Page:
There have been quite a few good articles about the problem of racism and white centering among White feminists. If you are not familiar with the current conflict, Ani DiFranco has been criticized for planning a songwriting workshop (since cancelled) at a former plantation in Louisiana. In addition to the lack of sensitivity to the issue of slavery, history, and ongoing racism, DiFranco has been criticized for how the situation was handled after the fact. This post is a good one for those of us who are white to read, examining how we can address our own racism, including what to do when we have inadvertently offended someone (with a great comparison with an accidental physical injury).
An essay on White privilege in daily life:
While we have to be careful about the word “proof,” the correlation between race and various mental and physical health effects are significant.
This personal reflection reveals the nature of race and sexual orientation in the United States, and the related reality of privilege.
The University where I work has been providing material for a living case study in racial relations and racism for many years. This year is the 50th anniversary of Governor George Wallace’s “Stand in the Schoolhouse Door,” when President Kennedy sent in the National Guard to allow black students to register for classes. Yet, 50 years later, there are still many unresolved issues of race on campus, which our administration and students often prefer to avoid. These are often difficult conversations and it’s easy for those who are White to not see the problem. However, in the five years I’ve been here there have been a number of incidents of racist graffiti or racial slurs yelled at pedestrians, in addition to less visible discrimination. It is clear to me, a White woman, that Black students (and faculty and staff) often have a very different, and much less welcoming, experience that those of us who are White. Socially, students still remain segregated by race in many contexts, including the Greek (fraternity and sorority) community.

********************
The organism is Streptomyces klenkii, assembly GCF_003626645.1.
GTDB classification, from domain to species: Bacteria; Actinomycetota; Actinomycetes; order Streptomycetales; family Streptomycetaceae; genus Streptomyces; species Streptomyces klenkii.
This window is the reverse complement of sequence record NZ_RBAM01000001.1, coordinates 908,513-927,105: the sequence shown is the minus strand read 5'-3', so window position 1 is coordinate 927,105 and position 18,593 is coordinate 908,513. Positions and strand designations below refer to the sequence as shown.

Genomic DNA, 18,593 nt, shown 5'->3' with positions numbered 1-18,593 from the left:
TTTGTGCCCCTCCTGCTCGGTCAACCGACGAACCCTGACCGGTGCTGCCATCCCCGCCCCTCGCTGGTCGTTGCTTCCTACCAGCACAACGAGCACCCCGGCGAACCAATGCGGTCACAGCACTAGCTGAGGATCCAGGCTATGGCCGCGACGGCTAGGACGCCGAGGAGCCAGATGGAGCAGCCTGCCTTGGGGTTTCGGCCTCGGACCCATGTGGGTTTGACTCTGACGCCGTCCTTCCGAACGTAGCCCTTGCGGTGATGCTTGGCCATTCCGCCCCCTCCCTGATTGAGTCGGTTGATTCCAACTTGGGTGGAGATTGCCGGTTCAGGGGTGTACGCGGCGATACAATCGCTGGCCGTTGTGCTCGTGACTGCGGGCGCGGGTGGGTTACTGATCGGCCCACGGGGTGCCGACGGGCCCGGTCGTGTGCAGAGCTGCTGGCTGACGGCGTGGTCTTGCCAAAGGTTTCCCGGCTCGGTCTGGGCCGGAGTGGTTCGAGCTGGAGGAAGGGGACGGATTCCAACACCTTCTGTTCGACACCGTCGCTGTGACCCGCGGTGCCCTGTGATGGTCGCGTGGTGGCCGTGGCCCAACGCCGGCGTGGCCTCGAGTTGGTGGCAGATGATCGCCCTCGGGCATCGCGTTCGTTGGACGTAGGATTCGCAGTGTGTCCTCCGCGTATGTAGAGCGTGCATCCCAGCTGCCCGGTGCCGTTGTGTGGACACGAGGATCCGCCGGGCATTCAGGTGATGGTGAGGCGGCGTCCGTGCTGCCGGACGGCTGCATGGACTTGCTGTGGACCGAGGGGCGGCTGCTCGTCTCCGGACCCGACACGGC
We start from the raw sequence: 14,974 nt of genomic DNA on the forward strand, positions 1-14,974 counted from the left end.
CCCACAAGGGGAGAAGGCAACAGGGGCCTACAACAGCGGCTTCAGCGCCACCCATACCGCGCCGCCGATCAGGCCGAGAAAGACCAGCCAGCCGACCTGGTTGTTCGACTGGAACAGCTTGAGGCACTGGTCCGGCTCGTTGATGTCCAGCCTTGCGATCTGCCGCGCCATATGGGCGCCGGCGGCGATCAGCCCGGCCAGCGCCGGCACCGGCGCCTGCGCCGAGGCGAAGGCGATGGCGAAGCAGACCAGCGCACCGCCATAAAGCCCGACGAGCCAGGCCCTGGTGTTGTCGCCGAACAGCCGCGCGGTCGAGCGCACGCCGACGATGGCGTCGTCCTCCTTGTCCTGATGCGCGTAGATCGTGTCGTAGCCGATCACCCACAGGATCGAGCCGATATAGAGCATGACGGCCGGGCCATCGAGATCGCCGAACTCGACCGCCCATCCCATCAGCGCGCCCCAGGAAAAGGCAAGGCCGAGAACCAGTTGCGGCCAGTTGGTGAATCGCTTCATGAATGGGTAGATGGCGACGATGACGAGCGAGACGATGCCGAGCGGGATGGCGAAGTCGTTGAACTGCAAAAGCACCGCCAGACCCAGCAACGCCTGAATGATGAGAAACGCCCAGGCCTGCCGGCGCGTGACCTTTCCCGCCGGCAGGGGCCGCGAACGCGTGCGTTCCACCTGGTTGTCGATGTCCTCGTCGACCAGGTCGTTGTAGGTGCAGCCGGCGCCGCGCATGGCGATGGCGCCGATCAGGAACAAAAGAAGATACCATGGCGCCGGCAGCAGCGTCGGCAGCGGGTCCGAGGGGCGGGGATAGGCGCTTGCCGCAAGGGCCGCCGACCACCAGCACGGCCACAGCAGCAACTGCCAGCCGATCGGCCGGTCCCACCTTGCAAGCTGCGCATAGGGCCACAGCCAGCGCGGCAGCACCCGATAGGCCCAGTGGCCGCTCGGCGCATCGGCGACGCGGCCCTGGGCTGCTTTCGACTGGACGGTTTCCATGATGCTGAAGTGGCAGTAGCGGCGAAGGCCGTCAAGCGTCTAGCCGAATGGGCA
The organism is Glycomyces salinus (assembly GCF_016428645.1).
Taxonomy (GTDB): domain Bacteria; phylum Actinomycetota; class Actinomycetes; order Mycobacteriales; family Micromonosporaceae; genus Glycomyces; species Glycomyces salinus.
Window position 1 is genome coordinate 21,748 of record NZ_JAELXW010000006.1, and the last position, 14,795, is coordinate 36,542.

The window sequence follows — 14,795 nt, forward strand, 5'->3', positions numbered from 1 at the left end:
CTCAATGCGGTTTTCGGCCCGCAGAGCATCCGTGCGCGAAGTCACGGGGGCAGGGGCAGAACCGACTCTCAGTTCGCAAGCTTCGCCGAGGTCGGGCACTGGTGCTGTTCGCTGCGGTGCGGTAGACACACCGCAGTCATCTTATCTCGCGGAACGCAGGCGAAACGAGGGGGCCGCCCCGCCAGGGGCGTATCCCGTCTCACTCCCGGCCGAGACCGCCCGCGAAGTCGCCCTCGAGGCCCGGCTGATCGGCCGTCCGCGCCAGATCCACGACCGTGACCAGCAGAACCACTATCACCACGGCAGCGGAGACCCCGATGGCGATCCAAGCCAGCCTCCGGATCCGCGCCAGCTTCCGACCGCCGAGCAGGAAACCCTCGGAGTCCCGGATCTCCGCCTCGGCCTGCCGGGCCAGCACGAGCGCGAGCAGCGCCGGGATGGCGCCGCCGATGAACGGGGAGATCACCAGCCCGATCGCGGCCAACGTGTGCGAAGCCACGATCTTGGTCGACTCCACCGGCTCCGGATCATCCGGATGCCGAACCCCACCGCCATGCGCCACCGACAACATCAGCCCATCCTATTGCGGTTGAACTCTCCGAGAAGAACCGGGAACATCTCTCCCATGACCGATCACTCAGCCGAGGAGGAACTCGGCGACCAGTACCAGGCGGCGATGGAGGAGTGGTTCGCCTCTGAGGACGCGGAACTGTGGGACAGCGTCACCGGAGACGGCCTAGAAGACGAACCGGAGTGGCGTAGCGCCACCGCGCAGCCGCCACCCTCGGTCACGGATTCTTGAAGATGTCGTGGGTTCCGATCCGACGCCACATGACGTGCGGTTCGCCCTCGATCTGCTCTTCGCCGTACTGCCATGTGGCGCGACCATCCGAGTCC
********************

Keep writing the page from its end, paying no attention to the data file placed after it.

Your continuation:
The issue of racial discrimination in sororities is not a new issues here — I’ve had many discussions about this with students (Greek and non-Greek) in the last few years. However, this week some brave students have come forward to talk about the issue and the media, starting with the student newspaper (The Crimson White), has been covering the issue (even USA Today, the NY Times, and CNN). It’s easy to say that discrimination is wrong, but the students need support from the administration and other student, faculty, staff, and alumni to change these well-entrenched norms. Organizational change is hard and the systemic racism is entrenched, but I feel guardedly hopeful that this is the time that, finally, some changes can be made, thanks to the bravery of students, black and white, who are bringing this situation more fully into the public discourse.
This is an evolving story. Stay tuned to the media for more developments.
Here is the original story in the Crimson White: http://cw.ua.edu/2013/09/11/the-final-barrier-50-years-later-segregation-still-exists/
A great blog post by one of our students: http://thewiseguise.com/2013/09/everyone-thinks-im-a-racist-and-why-thats-ok-with-me/